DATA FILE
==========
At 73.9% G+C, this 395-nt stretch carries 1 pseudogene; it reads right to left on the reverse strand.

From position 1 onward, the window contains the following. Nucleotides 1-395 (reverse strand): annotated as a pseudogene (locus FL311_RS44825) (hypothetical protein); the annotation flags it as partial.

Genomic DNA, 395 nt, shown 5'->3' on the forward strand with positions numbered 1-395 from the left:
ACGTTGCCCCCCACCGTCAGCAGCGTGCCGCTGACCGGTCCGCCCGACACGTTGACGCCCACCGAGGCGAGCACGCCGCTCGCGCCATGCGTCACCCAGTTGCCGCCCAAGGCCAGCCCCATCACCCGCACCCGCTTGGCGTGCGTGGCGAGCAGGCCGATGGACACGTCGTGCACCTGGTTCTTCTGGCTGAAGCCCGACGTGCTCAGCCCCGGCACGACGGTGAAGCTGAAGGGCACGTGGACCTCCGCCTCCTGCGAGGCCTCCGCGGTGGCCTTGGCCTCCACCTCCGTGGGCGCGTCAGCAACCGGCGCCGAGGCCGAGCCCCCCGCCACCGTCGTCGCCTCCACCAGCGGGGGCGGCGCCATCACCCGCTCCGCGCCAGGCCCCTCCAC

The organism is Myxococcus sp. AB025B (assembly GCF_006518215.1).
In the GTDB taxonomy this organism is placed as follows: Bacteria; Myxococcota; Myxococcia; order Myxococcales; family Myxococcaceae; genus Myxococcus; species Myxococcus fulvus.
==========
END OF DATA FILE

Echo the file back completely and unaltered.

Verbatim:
At 73.9% G+C, this 395-nt stretch carries 1 pseudogene; it reads right to left on the reverse strand.

From position 1 onward, the window contains the following. Nucleotides 1-395 (reverse strand): annotated as a pseudogene (locus FL311_RS44825) (hypothetical protein); the annotation flags it as partial.

Genomic DNA, 395 nt, shown 5'->3' on the forward strand with positions numbered 1-395 from the left:
ACGTTGCCCCCCACCGTCAGCAGCGTGCCGCTGACCGGTCCGCCCGACACGTTGACGCCCACCGAGGCGAGCACGCCGCTCGCGCCATGCGTCACCCAGTTGCCGCCCAAGGCCAGCCCCATCACCCGCACCCGCTTGGCGTGCGTGGCGAGCAGGCCGATGGACACGTCGTGCACCTGGTTCTTCTGGCTGAAGCCCGACGTGCTCAGCCCCGGCACGACGGTGAAGCTGAAGGGCACGTGGACCTCCGCCTCCTGCGAGGCCTCCGCGGTGGCCTTGGCCTCCACCTCCGTGGGCGCGTCAGCAACCGGCGCCGAGGCCGAGCCCCCCGCCACCGTCGTCGCCTCCACCAGCGGGGGCGGCGCCATCACCCGCTCCGCGCCAGGCCCCTCCAC

The organism is Myxococcus sp. AB025B (assembly GCF_006518215.1).
In the GTDB taxonomy this organism is placed as follows: Bacteria; Myxococcota; Myxococcia; order Myxococcales; family Myxococcaceae; genus Myxococcus; species Myxococcus fulvus.